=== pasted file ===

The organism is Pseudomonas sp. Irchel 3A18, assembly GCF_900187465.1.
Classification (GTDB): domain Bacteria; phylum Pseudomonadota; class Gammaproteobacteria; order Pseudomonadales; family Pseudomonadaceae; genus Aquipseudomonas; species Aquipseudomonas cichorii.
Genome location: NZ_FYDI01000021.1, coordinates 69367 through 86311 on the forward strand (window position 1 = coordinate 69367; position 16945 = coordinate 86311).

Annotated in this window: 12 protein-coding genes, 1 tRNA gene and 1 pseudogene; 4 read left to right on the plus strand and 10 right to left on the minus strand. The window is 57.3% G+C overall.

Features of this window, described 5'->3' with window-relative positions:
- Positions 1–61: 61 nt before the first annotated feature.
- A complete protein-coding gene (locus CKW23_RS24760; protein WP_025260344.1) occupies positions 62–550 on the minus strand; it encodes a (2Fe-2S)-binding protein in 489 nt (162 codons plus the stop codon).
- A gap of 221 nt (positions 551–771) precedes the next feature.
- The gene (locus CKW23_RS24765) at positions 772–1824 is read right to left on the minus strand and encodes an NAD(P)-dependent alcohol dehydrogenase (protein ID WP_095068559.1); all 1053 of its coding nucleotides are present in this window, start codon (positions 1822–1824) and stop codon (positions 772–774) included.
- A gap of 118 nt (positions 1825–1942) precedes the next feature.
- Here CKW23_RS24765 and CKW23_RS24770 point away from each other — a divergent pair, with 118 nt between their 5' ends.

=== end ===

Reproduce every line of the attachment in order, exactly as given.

The organism is Pseudomonas sp. Irchel 3A18, assembly GCF_900187465.1.
Classification (GTDB): domain Bacteria; phylum Pseudomonadota; class Gammaproteobacteria; order Pseudomonadales; family Pseudomonadaceae; genus Aquipseudomonas; species Aquipseudomonas cichorii.
Genome location: NZ_FYDI01000021.1, coordinates 69367 through 86311 on the forward strand (window position 1 = coordinate 69367; position 16945 = coordinate 86311).

Annotated in this window: 12 protein-coding genes, 1 tRNA gene and 1 pseudogene; 4 read left to right on the plus strand and 10 right to left on the minus strand. The window is 57.3% G+C overall.

Features of this window, described 5'->3' with window-relative positions:
- Positions 1–61: 61 nt before the first annotated feature.
- A complete protein-coding gene (locus CKW23_RS24760; protein WP_025260344.1) occupies positions 62–550 on the minus strand; it encodes a (2Fe-2S)-binding protein in 489 nt (162 codons plus the stop codon).
- A gap of 221 nt (positions 551–771) precedes the next feature.
- The gene (locus CKW23_RS24765) at positions 772–1824 is read right to left on the minus strand and encodes an NAD(P)-dependent alcohol dehydrogenase (protein ID WP_095068559.1); all 1053 of its coding nucleotides are present in this window, start codon (positions 1822–1824) and stop codon (positions 772–774) included.
- A gap of 118 nt (positions 1825–1942) precedes the next feature.
- Here CKW23_RS24765 and CKW23_RS24770 point away from each other — a divergent pair, with 118 nt between their 5' ends.